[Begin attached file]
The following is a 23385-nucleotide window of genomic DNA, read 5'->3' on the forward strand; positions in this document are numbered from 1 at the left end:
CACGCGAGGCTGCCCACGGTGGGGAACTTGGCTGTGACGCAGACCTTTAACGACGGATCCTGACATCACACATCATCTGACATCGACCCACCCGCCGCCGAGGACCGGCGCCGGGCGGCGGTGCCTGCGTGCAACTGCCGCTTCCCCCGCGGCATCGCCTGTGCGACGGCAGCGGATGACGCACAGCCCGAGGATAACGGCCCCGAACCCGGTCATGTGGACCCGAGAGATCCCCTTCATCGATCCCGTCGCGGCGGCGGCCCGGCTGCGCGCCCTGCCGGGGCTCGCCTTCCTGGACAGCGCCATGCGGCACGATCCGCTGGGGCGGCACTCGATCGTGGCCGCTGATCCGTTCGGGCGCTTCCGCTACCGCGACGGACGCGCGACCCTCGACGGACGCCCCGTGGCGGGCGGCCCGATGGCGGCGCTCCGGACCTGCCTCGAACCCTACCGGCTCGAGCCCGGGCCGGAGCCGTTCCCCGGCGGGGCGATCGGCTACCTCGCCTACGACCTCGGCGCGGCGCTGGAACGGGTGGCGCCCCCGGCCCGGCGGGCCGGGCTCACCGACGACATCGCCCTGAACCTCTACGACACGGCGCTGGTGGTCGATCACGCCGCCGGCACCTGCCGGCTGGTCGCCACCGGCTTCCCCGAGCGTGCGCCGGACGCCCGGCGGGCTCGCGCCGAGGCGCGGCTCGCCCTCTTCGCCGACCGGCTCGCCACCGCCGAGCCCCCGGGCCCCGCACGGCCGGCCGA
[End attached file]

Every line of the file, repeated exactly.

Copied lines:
The following is a 23385-nucleotide window of genomic DNA, read 5'->3' on the forward strand; positions in this document are numbered from 1 at the left end:
CACGCGAGGCTGCCCACGGTGGGGAACTTGGCTGTGACGCAGACCTTTAACGACGGATCCTGACATCACACATCATCTGACATCGACCCACCCGCCGCCGAGGACCGGCGCCGGGCGGCGGTGCCTGCGTGCAACTGCCGCTTCCCCCGCGGCATCGCCTGTGCGACGGCAGCGGATGACGCACAGCCCGAGGATAACGGCCCCGAACCCGGTCATGTGGACCCGAGAGATCCCCTTCATCGATCCCGTCGCGGCGGCGGCCCGGCTGCGCGCCCTGCCGGGGCTCGCCTTCCTGGACAGCGCCATGCGGCACGATCCGCTGGGGCGGCACTCGATCGTGGCCGCTGATCCGTTCGGGCGCTTCCGCTACCGCGACGGACGCGCGACCCTCGACGGACGCCCCGTGGCGGGCGGCCCGATGGCGGCGCTCCGGACCTGCCTCGAACCCTACCGGCTCGAGCCCGGGCCGGAGCCGTTCCCCGGCGGGGCGATCGGCTACCTCGCCTACGACCTCGGCGCGGCGCTGGAACGGGTGGCGCCCCCGGCCCGGCGGGCCGGGCTCACCGACGACATCGCCCTGAACCTCTACGACACGGCGCTGGTGGTCGATCACGCCGCCGGCACCTGCCGGCTGGTCGCCACCGGCTTCCCCGAGCGTGCGCCGGACGCCCGGCGGGCTCGCGCCGAGGCGCGGCTCGCCCTCTTCGCCGACCGGCTCGCCACCGCCGAGCCCCCGGGCCCCGCACGGCCGGCCGA